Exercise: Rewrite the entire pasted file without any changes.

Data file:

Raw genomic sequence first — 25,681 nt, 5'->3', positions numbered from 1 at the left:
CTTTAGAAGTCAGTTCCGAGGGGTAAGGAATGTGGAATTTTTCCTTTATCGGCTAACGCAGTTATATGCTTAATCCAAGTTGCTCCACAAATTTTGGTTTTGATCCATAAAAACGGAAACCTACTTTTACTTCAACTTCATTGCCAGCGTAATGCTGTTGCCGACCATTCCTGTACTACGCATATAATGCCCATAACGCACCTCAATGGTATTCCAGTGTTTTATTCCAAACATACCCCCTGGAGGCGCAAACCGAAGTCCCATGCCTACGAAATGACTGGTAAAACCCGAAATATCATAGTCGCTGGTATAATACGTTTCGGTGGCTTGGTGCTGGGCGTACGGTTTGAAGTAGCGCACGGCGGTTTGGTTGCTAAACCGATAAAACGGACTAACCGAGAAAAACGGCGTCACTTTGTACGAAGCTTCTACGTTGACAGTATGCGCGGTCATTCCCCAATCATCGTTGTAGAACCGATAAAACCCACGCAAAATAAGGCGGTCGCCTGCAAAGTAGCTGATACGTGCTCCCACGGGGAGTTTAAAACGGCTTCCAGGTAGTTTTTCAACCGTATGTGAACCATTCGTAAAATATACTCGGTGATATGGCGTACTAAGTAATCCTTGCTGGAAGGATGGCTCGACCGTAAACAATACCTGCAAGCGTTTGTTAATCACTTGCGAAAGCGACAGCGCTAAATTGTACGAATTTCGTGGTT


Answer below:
Raw genomic sequence first — 25,681 nt, 5'->3', positions numbered from 1 at the left:
CTTTAGAAGTCAGTTCCGAGGGGTAAGGAATGTGGAATTTTTCCTTTATCGGCTAACGCAGTTATATGCTTAATCCAAGTTGCTCCACAAATTTTGGTTTTGATCCATAAAAACGGAAACCTACTTTTACTTCAACTTCATTGCCAGCGTAATGCTGTTGCCGACCATTCCTGTACTACGCATATAATGCCCATAACGCACCTCAATGGTATTCCAGTGTTTTATTCCAAACATACCCCCTGGAGGCGCAAACCGAAGTCCCATGCCTACGAAATGACTGGTAAAACCCGAAATATCATAGTCGCTGGTATAATACGTTTCGGTGGCTTGGTGCTGGGCGTACGGTTTGAAGTAGCGCACGGCGGTTTGGTTGCTAAACCGATAAAACGGACTAACCGAGAAAAACGGCGTCACTTTGTACGAAGCTTCTACGTTGACAGTATGCGCGGTCATTCCCCAATCATCGTTGTAGAACCGATAAAACCCACGCAAAATAAGGCGGTCGCCTGCAAAGTAGCTGATACGTGCTCCCACGGGGAGTTTAAAACGGCTTCCAGGTAGTTTTTCAACCGTATGTGAACCATTCGTAAAATATACTCGGTGATATGGCGTACTAAGTAATCCTTGCTGGAAGGATGGCTCGACCGTAAACAATACCTGCAAGCGTTTGTTAATCACTTGCGAAAGCGACAGCGCTAAATTGTACGAATTTCGTGGTT